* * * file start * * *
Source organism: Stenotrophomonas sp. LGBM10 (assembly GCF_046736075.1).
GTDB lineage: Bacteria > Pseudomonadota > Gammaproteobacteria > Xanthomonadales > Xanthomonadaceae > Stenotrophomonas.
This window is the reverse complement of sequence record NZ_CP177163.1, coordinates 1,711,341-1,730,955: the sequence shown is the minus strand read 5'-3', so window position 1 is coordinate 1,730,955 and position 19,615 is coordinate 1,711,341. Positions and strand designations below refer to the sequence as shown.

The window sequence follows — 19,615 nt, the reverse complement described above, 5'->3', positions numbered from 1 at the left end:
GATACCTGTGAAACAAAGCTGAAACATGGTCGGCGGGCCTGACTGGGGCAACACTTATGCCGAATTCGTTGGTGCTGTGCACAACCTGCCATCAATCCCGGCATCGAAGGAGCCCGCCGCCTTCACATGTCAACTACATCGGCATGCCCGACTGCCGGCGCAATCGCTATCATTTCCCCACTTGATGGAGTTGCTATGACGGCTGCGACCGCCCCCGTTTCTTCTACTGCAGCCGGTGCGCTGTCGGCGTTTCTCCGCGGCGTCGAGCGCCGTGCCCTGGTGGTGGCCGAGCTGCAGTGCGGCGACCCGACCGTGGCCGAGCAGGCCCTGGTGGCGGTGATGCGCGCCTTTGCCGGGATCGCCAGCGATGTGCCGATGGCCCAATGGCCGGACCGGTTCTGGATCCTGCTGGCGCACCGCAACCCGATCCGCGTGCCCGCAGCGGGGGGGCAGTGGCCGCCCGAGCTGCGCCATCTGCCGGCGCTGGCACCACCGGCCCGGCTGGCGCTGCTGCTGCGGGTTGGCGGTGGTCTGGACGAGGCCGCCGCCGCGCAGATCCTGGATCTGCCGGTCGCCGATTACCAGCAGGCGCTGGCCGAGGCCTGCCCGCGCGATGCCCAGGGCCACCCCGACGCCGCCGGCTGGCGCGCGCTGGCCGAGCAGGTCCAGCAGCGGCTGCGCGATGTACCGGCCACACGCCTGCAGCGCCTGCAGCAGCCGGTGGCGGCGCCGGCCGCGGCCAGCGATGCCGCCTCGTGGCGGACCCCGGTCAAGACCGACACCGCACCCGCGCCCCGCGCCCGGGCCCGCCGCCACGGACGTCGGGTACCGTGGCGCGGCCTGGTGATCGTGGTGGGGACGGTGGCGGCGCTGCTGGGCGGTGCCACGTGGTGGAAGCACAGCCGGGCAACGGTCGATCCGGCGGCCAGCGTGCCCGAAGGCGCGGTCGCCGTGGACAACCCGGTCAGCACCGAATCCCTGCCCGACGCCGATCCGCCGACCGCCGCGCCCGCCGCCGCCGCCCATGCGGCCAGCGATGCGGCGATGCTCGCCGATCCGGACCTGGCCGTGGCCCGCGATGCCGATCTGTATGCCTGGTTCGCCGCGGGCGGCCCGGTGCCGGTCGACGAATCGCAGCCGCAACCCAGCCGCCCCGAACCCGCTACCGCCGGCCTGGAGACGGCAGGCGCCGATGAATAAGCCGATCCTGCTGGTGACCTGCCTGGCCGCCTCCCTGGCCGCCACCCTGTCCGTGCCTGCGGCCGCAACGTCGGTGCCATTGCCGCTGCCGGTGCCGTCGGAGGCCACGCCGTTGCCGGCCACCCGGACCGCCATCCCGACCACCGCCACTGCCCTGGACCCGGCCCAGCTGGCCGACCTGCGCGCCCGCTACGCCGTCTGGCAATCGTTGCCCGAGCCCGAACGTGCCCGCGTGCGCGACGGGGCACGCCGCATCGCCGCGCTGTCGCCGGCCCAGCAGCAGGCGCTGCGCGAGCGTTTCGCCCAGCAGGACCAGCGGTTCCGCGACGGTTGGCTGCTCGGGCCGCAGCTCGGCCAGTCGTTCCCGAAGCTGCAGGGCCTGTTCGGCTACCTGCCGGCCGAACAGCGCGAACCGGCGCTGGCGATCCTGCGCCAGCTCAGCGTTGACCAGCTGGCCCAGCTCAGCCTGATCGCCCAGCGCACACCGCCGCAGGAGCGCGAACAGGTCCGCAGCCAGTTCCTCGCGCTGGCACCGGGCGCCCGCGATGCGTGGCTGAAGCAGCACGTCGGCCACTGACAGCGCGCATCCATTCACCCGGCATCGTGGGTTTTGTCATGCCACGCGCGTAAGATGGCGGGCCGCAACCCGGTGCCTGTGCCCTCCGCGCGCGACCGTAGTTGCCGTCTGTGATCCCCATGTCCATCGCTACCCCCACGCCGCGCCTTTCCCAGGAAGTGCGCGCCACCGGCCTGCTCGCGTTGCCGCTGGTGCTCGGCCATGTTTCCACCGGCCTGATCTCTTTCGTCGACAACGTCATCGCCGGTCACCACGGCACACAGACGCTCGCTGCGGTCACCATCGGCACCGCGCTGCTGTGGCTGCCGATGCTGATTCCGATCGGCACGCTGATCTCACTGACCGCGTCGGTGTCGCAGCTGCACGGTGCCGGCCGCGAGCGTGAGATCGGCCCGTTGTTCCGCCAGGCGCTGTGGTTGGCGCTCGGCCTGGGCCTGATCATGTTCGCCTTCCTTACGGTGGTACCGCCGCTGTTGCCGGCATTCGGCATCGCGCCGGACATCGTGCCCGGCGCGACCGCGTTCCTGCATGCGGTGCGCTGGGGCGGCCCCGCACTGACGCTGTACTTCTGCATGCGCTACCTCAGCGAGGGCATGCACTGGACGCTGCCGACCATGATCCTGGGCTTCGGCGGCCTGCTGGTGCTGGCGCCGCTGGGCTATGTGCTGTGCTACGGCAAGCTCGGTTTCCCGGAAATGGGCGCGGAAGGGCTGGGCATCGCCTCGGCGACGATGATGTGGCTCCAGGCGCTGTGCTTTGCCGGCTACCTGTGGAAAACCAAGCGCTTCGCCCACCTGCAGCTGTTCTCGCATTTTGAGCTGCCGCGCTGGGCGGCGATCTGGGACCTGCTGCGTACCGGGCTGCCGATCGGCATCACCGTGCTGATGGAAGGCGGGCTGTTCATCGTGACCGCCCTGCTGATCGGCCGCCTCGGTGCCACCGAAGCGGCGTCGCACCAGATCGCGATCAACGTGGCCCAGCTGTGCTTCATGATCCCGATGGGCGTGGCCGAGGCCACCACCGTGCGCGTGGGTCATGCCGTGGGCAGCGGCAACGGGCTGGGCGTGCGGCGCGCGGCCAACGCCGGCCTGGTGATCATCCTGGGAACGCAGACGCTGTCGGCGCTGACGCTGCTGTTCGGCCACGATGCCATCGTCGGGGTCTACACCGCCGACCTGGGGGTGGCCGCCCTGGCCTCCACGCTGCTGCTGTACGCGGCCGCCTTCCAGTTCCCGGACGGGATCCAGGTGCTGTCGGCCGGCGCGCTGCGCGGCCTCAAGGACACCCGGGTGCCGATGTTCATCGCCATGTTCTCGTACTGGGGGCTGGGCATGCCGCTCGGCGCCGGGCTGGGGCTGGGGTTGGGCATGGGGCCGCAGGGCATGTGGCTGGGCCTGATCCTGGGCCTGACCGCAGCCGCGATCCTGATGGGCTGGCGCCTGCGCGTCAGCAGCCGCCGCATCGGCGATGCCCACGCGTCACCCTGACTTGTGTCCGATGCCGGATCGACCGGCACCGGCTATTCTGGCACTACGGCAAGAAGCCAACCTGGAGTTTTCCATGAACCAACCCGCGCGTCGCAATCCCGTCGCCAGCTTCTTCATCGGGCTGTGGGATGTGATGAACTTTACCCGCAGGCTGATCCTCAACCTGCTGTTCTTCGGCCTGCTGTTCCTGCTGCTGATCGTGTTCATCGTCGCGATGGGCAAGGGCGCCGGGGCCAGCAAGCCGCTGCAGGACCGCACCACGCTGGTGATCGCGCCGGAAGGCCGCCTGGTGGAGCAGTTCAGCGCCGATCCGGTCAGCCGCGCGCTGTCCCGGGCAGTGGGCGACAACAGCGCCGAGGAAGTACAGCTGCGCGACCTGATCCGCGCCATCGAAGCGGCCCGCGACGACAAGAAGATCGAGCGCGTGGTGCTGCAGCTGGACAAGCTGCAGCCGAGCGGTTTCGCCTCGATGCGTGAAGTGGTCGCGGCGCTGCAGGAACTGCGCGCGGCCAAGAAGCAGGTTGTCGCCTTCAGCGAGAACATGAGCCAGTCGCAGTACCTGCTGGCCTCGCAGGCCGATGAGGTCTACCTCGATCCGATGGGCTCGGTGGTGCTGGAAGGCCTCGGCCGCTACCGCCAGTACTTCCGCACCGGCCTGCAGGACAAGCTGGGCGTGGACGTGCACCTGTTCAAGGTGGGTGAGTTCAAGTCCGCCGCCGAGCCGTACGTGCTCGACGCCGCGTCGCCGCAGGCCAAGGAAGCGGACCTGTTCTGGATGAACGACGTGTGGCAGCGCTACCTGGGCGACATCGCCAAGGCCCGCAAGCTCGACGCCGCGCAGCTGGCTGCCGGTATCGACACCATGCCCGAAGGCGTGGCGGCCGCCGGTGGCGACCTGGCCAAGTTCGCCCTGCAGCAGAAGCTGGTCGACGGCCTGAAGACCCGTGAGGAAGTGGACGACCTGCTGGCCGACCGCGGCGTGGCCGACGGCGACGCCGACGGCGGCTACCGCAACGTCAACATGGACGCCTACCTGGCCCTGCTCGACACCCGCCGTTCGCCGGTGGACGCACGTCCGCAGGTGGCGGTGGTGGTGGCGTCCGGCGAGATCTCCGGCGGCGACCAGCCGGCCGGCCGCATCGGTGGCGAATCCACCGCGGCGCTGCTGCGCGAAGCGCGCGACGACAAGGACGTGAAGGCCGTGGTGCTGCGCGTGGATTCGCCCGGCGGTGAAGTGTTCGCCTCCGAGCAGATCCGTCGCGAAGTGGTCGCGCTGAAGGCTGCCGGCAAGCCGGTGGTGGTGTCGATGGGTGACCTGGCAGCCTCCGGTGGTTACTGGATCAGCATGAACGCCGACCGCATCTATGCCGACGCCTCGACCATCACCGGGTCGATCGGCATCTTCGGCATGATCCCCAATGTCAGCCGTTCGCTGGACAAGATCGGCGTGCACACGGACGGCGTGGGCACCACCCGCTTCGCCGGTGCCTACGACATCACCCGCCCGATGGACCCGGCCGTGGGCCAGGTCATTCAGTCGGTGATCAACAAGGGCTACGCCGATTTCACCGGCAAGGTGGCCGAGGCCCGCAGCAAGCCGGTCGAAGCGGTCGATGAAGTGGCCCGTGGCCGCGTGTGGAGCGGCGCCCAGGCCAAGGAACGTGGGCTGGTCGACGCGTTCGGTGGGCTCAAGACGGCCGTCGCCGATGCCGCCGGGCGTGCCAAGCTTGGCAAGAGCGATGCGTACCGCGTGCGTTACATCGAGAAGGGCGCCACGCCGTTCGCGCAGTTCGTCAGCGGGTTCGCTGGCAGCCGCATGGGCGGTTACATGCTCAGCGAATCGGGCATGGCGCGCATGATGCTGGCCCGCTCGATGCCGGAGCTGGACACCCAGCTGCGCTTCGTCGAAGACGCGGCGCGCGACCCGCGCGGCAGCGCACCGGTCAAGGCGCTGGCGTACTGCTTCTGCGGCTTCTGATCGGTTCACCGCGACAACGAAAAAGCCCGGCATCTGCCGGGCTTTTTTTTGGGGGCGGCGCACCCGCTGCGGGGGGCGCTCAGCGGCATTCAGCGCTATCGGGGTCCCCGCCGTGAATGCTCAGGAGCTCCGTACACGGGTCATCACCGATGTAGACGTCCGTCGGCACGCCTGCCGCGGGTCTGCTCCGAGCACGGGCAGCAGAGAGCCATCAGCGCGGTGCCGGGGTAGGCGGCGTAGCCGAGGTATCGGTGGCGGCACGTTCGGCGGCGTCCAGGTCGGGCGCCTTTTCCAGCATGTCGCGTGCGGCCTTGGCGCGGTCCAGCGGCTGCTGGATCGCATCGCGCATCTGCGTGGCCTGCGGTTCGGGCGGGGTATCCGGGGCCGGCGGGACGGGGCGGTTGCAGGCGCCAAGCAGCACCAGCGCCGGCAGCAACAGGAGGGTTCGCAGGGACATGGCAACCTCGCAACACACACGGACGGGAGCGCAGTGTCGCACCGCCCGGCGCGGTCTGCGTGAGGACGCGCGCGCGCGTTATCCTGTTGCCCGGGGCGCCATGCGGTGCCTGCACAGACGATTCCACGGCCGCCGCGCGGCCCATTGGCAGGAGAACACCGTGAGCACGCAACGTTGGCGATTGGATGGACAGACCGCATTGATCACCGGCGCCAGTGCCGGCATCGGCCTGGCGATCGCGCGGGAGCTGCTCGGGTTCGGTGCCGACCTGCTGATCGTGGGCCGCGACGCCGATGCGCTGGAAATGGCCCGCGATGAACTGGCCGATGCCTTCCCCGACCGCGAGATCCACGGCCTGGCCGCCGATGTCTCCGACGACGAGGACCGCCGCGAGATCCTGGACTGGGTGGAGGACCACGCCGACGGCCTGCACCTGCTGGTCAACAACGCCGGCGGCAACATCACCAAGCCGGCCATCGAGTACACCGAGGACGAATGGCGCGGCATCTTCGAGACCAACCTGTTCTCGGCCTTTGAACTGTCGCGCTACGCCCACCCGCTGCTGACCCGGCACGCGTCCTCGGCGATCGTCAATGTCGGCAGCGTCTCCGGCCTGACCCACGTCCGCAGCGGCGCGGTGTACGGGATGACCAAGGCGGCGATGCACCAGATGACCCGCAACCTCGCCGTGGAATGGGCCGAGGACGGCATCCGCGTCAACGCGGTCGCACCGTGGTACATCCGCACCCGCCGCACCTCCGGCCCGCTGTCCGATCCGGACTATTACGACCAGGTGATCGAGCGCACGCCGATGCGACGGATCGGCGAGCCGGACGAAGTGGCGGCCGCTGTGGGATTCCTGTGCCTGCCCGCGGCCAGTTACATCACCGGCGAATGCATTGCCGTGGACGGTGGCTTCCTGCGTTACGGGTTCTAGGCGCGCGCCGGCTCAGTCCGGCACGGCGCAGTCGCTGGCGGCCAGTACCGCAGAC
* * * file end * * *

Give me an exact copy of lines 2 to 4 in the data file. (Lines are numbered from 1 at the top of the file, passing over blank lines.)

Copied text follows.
GTDB lineage: Bacteria > Pseudomonadota > Gammaproteobacteria > Xanthomonadales > Xanthomonadaceae > Stenotrophomonas.
This window is the reverse complement of sequence record NZ_CP177163.1, coordinates 1,711,341-1,730,955: the sequence shown is the minus strand read 5'-3', so window position 1 is coordinate 1,730,955 and position 19,615 is coordinate 1,711,341. Positions and strand designations below refer to the sequence as shown.

The window sequence follows — 19,615 nt, the reverse complement described above, 5'->3', positions numbered from 1 at the left end: